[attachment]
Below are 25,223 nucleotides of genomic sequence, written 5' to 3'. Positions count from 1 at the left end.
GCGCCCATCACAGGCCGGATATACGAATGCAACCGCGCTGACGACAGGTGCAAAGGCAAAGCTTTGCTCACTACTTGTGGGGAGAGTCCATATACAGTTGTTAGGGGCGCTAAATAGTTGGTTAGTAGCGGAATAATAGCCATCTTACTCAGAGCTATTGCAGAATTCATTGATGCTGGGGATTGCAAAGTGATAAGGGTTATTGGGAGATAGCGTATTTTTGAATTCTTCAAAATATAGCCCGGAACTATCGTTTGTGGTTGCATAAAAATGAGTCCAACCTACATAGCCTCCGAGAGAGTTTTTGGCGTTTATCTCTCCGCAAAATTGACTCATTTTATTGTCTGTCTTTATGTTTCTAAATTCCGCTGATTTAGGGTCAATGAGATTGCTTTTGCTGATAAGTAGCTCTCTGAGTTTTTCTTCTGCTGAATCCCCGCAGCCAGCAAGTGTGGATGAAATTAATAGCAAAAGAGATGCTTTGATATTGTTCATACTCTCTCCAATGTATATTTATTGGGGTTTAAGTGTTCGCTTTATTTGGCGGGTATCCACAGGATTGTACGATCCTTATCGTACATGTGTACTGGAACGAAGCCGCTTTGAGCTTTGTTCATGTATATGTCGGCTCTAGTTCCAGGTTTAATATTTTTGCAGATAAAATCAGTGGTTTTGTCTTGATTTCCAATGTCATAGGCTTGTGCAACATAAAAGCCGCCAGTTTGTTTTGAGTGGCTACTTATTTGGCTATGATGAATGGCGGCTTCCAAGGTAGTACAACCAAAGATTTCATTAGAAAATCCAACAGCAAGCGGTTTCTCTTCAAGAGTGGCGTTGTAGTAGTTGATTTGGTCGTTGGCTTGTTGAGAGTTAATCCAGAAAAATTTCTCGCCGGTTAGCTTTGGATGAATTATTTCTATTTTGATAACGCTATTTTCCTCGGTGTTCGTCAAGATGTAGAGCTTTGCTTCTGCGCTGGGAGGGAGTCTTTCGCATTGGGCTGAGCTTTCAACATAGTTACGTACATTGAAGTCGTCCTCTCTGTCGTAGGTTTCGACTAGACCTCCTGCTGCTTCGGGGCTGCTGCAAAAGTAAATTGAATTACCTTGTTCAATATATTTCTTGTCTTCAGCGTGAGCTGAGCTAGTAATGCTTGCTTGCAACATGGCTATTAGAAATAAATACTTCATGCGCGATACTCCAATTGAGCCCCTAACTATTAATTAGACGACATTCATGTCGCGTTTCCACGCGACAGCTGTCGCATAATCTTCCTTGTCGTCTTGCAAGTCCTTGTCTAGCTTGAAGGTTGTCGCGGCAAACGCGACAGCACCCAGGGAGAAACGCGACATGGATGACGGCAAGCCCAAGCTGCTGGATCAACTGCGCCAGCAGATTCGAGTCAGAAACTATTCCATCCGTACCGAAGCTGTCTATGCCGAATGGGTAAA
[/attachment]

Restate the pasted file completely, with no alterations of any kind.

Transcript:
Below are 25,223 nucleotides of genomic sequence, written 5' to 3'. Positions count from 1 at the left end.
GCGCCCATCACAGGCCGGATATACGAATGCAACCGCGCTGACGACAGGTGCAAAGGCAAAGCTTTGCTCACTACTTGTGGGGAGAGTCCATATACAGTTGTTAGGGGCGCTAAATAGTTGGTTAGTAGCGGAATAATAGCCATCTTACTCAGAGCTATTGCAGAATTCATTGATGCTGGGGATTGCAAAGTGATAAGGGTTATTGGGAGATAGCGTATTTTTGAATTCTTCAAAATATAGCCCGGAACTATCGTTTGTGGTTGCATAAAAATGAGTCCAACCTACATAGCCTCCGAGAGAGTTTTTGGCGTTTATCTCTCCGCAAAATTGACTCATTTTATTGTCTGTCTTTATGTTTCTAAATTCCGCTGATTTAGGGTCAATGAGATTGCTTTTGCTGATAAGTAGCTCTCTGAGTTTTTCTTCTGCTGAATCCCCGCAGCCAGCAAGTGTGGATGAAATTAATAGCAAAAGAGATGCTTTGATATTGTTCATACTCTCTCCAATGTATATTTATTGGGGTTTAAGTGTTCGCTTTATTTGGCGGGTATCCACAGGATTGTACGATCCTTATCGTACATGTGTACTGGAACGAAGCCGCTTTGAGCTTTGTTCATGTATATGTCGGCTCTAGTTCCAGGTTTAATATTTTTGCAGATAAAATCAGTGGTTTTGTCTTGATTTCCAATGTCATAGGCTTGTGCAACATAAAAGCCGCCAGTTTGTTTTGAGTGGCTACTTATTTGGCTATGATGAATGGCGGCTTCCAAGGTAGTACAACCAAAGATTTCATTAGAAAATCCAACAGCAAGCGGTTTCTCTTCAAGAGTGGCGTTGTAGTAGTTGATTTGGTCGTTGGCTTGTTGAGAGTTAATCCAGAAAAATTTCTCGCCGGTTAGCTTTGGATGAATTATTTCTATTTTGATAACGCTATTTTCCTCGGTGTTCGTCAAGATGTAGAGCTTTGCTTCTGCGCTGGGAGGGAGTCTTTCGCATTGGGCTGAGCTTTCAACATAGTTACGTACATTGAAGTCGTCCTCTCTGTCGTAGGTTTCGACTAGACCTCCTGCTGCTTCGGGGCTGCTGCAAAAGTAAATTGAATTACCTTGTTCAATATATTTCTTGTCTTCAGCGTGAGCTGAGCTAGTAATGCTTGCTTGCAACATGGCTATTAGAAATAAATACTTCATGCGCGATACTCCAATTGAGCCCCTAACTATTAATTAGACGACATTCATGTCGCGTTTCCACGCGACAGCTGTCGCATAATCTTCCTTGTCGTCTTGCAAGTCCTTGTCTAGCTTGAAGGTTGTCGCGGCAAACGCGACAGCACCCAGGGAGAAACGCGACATGGATGACGGCAAGCCCAAGCTGCTGGATCAACTGCGCCAGCAGATTCGAGTCAGAAACTATTCCATCCGTACCGAAGCTGTCTATGCCGAATGGGTAAA